The Vindolanda tablets suggest Roman officials submitted expense claims
Roman writing tablets highlighting the inflated expenses claims of public officials 2,000 years ago are to return to their Northumberland home.
The tablets were found at Vindolanda - a Roman encampment on Hadrian's Wall -in 1973 and detail hundreds of expenses claimed by Roman officials.
They are currently held by the British Museum in London.
But under a scheme funded by regional development agency One NorthEast, the wooden tablets are to return home.
Five of the translated tablets contain 111 lines detailing entertainment claims at the Roman camp.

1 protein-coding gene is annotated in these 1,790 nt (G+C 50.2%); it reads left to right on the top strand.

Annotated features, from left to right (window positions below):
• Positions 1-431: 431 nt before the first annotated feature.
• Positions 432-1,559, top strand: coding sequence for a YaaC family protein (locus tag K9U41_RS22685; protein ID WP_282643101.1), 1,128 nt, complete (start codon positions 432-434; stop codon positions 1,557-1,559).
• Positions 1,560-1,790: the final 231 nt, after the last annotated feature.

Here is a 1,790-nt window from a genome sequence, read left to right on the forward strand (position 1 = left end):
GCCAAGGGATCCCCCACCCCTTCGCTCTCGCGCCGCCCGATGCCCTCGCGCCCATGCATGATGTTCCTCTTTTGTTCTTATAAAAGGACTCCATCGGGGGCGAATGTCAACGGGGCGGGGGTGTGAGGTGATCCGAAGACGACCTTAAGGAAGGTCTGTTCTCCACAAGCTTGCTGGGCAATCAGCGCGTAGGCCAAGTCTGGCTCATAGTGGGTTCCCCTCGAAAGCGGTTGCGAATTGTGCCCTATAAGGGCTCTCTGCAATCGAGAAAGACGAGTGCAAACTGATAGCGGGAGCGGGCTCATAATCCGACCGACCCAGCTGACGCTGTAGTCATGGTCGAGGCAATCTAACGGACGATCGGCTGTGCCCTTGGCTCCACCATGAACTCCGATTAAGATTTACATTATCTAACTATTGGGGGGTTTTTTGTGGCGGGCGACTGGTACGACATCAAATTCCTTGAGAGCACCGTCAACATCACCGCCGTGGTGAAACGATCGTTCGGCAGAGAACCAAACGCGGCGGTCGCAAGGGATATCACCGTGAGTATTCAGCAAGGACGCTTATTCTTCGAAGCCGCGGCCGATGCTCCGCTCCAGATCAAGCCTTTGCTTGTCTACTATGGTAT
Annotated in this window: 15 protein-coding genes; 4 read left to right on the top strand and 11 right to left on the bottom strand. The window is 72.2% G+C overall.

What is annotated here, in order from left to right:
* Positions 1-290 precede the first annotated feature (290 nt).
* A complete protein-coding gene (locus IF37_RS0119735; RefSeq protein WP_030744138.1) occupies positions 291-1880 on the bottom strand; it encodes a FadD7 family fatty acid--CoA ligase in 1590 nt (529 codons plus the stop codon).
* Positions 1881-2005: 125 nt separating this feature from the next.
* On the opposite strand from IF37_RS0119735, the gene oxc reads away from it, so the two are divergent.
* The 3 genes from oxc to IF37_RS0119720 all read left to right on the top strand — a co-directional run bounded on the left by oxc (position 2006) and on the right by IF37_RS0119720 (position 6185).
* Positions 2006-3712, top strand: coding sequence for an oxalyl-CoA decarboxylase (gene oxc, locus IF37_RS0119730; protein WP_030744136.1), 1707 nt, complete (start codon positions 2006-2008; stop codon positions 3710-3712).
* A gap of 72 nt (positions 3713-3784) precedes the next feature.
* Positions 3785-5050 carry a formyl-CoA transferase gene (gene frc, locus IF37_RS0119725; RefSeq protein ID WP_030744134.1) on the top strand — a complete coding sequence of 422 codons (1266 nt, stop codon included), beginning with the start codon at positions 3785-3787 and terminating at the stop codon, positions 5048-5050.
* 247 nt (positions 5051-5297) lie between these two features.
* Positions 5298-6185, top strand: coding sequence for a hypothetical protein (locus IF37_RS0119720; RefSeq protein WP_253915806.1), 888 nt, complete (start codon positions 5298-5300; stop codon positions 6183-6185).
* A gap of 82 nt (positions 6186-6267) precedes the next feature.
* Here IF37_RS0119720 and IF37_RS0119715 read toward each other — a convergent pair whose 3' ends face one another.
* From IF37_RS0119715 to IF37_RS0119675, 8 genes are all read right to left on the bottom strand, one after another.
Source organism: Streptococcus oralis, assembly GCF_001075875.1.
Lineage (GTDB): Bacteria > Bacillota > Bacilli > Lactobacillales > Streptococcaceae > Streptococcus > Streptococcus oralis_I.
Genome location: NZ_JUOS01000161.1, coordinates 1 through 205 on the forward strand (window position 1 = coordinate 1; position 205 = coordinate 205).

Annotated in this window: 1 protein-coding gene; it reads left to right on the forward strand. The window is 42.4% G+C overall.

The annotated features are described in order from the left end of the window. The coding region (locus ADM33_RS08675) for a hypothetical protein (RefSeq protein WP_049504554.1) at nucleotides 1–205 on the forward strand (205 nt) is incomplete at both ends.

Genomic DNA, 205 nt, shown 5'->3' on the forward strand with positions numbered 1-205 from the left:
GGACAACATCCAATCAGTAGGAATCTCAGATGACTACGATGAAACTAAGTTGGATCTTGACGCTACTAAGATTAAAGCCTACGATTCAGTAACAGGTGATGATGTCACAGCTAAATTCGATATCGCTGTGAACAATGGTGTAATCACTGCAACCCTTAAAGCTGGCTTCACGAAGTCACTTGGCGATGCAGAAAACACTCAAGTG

The items include ears of grain, hobnails for boots, bread, cereals, hides and pigs.
The tablets will be returned to Vindolanda for a range of themed exhibitions as part of a rolling programme of displays.
Stacy Hall, director of tourism at One NorthEast said: "Hadrian's Wall is one of the most significant Roman sites in the world and the Vindolanda Tablets are a vital part of the story of this exciting era in British history."
More than 400 tablets were discovered at the site and are some of the earliest examples of the written word in Britain.